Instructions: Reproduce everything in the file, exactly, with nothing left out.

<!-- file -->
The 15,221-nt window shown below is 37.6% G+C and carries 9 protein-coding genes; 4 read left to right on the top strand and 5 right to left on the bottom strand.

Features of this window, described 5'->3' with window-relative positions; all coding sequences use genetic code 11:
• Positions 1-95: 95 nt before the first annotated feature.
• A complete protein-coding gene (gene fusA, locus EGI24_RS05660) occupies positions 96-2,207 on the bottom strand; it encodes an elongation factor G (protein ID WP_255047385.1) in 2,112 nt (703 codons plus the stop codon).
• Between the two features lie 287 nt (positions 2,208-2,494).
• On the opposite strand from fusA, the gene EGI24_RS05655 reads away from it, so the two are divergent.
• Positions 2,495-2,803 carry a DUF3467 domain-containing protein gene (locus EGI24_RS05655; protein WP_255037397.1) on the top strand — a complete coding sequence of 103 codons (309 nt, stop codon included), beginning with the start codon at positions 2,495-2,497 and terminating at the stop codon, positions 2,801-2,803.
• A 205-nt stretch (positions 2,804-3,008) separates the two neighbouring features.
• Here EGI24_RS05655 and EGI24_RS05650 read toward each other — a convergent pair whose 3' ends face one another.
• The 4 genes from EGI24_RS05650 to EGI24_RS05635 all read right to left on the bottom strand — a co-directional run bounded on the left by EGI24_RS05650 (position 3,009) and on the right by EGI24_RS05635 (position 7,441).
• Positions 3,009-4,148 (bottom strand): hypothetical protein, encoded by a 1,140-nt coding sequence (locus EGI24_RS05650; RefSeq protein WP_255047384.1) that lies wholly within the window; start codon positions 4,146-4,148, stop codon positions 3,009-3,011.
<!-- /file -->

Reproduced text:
The 15,221-nt window shown below is 37.6% G+C and carries 9 protein-coding genes; 4 read left to right on the top strand and 5 right to left on the bottom strand.

Features of this window, described 5'->3' with window-relative positions; all coding sequences use genetic code 11:
• Positions 1-95: 95 nt before the first annotated feature.
• A complete protein-coding gene (gene fusA, locus EGI24_RS05660) occupies positions 96-2,207 on the bottom strand; it encodes an elongation factor G (protein ID WP_255047385.1) in 2,112 nt (703 codons plus the stop codon).
• Between the two features lie 287 nt (positions 2,208-2,494).
• On the opposite strand from fusA, the gene EGI24_RS05655 reads away from it, so the two are divergent.
• Positions 2,495-2,803 carry a DUF3467 domain-containing protein gene (locus EGI24_RS05655; protein WP_255037397.1) on the top strand — a complete coding sequence of 103 codons (309 nt, stop codon included), beginning with the start codon at positions 2,495-2,497 and terminating at the stop codon, positions 2,801-2,803.
• A 205-nt stretch (positions 2,804-3,008) separates the two neighbouring features.
• Here EGI24_RS05655 and EGI24_RS05650 read toward each other — a convergent pair whose 3' ends face one another.
• The 4 genes from EGI24_RS05650 to EGI24_RS05635 all read right to left on the bottom strand — a co-directional run bounded on the left by EGI24_RS05650 (position 3,009) and on the right by EGI24_RS05635 (position 7,441).
• Positions 3,009-4,148 (bottom strand): hypothetical protein, encoded by a 1,140-nt coding sequence (locus EGI24_RS05650; RefSeq protein WP_255047384.1) that lies wholly within the window; start codon positions 4,146-4,148, stop codon positions 3,009-3,011.